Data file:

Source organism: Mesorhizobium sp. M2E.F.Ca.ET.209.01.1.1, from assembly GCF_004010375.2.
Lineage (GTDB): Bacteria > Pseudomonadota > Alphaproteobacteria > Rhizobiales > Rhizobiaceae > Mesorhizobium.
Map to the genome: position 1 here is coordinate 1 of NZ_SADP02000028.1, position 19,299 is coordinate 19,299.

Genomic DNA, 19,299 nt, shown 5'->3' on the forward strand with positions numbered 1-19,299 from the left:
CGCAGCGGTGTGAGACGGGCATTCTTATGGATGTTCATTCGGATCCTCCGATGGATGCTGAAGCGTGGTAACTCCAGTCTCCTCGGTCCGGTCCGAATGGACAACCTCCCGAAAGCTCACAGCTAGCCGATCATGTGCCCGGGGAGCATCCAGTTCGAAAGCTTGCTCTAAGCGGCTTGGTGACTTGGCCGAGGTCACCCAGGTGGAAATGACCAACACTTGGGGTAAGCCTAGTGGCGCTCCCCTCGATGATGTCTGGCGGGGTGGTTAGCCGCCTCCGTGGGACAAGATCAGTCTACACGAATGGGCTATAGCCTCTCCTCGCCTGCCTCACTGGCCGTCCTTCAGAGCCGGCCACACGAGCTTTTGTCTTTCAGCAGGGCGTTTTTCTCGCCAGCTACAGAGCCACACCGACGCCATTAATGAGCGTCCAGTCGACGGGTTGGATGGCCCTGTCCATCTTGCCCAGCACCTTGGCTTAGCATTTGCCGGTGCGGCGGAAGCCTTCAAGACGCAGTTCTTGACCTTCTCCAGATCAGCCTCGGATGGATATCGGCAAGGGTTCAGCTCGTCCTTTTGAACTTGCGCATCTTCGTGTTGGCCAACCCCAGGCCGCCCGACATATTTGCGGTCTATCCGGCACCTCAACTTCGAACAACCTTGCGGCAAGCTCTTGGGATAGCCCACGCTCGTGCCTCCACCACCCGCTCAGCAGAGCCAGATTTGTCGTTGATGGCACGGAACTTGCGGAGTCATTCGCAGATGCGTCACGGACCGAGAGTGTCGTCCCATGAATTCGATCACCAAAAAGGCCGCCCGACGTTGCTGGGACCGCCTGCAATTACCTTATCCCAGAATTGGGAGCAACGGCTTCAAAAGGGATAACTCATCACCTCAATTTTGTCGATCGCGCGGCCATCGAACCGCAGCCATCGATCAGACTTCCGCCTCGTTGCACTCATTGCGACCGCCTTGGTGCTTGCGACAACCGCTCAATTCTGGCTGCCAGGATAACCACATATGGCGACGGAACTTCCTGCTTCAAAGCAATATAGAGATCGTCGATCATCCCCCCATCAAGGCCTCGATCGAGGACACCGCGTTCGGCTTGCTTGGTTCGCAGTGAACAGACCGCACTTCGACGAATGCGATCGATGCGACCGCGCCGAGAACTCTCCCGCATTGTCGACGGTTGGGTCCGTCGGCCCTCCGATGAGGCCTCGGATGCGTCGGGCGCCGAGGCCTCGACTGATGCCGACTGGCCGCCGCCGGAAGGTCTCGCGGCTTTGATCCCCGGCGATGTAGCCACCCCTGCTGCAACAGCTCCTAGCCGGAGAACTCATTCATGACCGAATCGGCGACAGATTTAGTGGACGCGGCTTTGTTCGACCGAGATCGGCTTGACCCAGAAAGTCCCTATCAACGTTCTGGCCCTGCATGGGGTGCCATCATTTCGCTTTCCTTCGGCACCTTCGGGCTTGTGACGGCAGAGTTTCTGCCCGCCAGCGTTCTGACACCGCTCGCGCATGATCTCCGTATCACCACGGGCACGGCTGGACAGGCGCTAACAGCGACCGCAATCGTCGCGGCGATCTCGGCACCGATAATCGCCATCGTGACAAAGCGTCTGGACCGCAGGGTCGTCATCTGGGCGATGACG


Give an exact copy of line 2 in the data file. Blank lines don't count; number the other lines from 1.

Lineage (GTDB): Bacteria > Pseudomonadota > Alphaproteobacteria > Rhizobiales > Rhizobiaceae > Mesorhizobium.